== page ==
Seifert, the former priest, described the dire conditions that the undocumented and the poor face in the Rio Grande Valley and criticized the church for failing to address the panoply of social-services deficits in the area or the draconian effects of stepped-up border federal enforcement. “They certainly are not a prophetic voice in every sense of the word prophetic, in the sense of just speaking an uncomfortable truth,” he says.
The Texas Catholic Conference, the church’s policy arm in the state, lists “protecting human life” first on its legislative agenda in Austin but also identifies justice for immigrants and the poor and vulnerable as issues it advocates.
There’s no public hospital in the valley, Seifert says, and not enough public clinics or doctors to serve the population. He says that because of the absence of clinical psychologists in the area, such providers must travel in from Corpus Christi or Galveston, and securing an appointment with one can take up to three months. Should a patient require medical care not available in the valley, she must drive north to San Antonio—and pass through a second checkpoint along the way, making the trip an impossibility for the undocumented.
ORR’s principal goal—reuniting unaccompanied undocumented minors with family in the United States—does not happen as much as it should, Seifert says. “There are simply no services. You’re talking about children who have come through a war zone. In that instance, in which the Catholic Church or any other church group could do something actually interesting and innovative like bring in those social services,” he says, “it’s not even a discussable point.”
Access to reproductive health care, in particular, has been gutted by the Texas Legislature, which has “impacted us tremendously,” says Patricio Gonzales, CEO of Planned Parenthood of Hidalgo County. “Many of the women we serve are poor and uninsured, and we are their only doctor, and many of them are undocumented.” Many women are forgoing physicals, pap smears, and birth control. Because of the new law in Texas requiring clinics to meet heightened requirements in order to stay open, the two remaining abortion providers in the valley are at risk. And an undocumented woman would be unable to travel to San Antonio because of an additional border checkpoint.
Planned Parenthood’s promotoras, or health educators, discover that many young women living in colonias—poverty-stricken and desperately underserved communities along the border—are “very clueless about birth control,” says Gonzales. “They’ve heard of it, but they’re not sure about it. They don’t understand how it works or what methods are out there for them.”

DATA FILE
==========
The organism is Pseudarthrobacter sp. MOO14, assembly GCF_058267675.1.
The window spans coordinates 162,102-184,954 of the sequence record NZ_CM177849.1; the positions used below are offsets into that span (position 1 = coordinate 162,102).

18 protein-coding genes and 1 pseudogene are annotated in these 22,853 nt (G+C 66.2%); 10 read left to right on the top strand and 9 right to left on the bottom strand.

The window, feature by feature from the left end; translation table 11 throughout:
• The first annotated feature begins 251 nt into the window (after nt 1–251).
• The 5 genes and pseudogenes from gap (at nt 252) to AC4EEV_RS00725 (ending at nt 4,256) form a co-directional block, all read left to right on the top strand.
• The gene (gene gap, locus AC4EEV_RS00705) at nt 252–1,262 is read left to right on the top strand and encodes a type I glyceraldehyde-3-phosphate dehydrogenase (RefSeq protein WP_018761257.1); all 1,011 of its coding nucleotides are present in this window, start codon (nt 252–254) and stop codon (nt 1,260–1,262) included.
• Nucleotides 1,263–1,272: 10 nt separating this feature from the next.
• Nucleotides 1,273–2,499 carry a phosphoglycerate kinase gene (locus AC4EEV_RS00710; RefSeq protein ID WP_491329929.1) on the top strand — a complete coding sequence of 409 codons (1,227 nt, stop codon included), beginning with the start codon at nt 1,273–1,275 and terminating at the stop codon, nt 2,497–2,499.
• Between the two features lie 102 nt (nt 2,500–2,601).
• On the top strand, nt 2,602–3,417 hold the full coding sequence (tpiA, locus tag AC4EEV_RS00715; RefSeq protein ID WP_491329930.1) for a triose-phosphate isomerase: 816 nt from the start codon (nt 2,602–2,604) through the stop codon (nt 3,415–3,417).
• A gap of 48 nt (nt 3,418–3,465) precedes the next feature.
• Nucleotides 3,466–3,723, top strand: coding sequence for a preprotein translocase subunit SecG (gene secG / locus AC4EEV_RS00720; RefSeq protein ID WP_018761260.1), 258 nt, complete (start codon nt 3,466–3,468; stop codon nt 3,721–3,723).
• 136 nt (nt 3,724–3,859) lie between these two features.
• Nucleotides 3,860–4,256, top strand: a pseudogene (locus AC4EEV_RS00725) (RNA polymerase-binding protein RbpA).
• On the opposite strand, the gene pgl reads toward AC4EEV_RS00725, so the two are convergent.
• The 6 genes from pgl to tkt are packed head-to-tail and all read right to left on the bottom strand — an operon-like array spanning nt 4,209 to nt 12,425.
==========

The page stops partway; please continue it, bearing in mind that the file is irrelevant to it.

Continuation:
The bishops, Gonzales says, “manage with their lobbying groups and with this Texas Legislature, to knock out all the available resources for women.”
The church does provide some services to immigrants in the valley, but they are limited by lack of funding and staffing. Sister Norma Pimentel, executive director of Catholic Charities of the Rio Grande Valley, provides legal help to immigrants and emergency food, school supplies, and accommodation to undocumented people in need.
Pimentel says that she handles three or four cases a year of UACs, and her services involve helping them make the transition to reunification with family members. She says that the cases are referred by the USCCB and that questions about referrals for contraceptive or abortion care have never come up. If they did, she says, “I think we would have a problem, because I’m sure the bishop would not want us participating in something like this.”
Father Jerry Frank, pastor of St. John the Baptist Church in San Juan, Texas, praises the diocese’s role in pushing for immigration reform. But, he adds, the U.S. bishops are “focused on one issue [reproductive health], and it makes them come across as very partisan. I’d like to see a broader vision re-established,” one focused on “Catholic social justice principles.” In a recent interview published in the Jesuit magazine America, Pope Francis called for a more expansive treatment of the church's teachings, saying, "we cannot insist only on issues related to abortion, gay marriage and the use of contraceptive methods." Francis later amplified that message, telling the Italian newspaper La Repubblica that "youth unemployment" and "loneliness of the old" are "most serious of the evils that afflict the world these days," and emphasizing that the church must deal with both "bodies and souls."
Ann Williams Cass, a self-described “recovered Catholic” who worked for the church for 25 years, including as a pastoral administrator, is now the executive director of Proyecto Azteca, a community-development corporation in San Juan, Texas, that helps migrants and colonia residents finance and build affordable homes. She says the church has “definitely lost sight of the mission.” But “when you get people in a small group, and you start asking them questions, you find out that most people don’t have a problem with gay and lesbian people. Most people don’t have a problem with birth control. They’re on birth control.” The problem with the bishops, says Cass, is that they are “far right wing.”
Cass has criticized the Church for its unwillingness to “rattle the people in the pews.” Many people, she says, want to leave church “feeling good. And I would say, ‘well, no, we come to church on Sunday because we want to have our hearts broken to be more generous and hospitable and justice-oriented, to become more like the body of Christ.”
In Brownsville, Seifert of the Rio Grande Equal Voice Network took me for a tour of the border fence, built two years ago over the objections of local activists. It is common knowledge in the valley that the fence doesn’t stop the undocumented from crossing the border, and people chafe at the cost of the border-control efforts and the armed border patrol agents cruising around Brownsville in their white SUVs. As we drove down a residential street, Seifert pointed to a yard where there once was a tree that people used to visit because they believed it contained a vision of the Virgin Mary. “Then the tree fell down,” Seifert said. “I don’t know what that does to your faith, when your miracle tree falls down.”
This report was supported by a 2012 Knight Grant for Reporting on Religion and American Public Life. The Knight Grants are a program of the University of Southern California’s Knight Program in Media and Religion.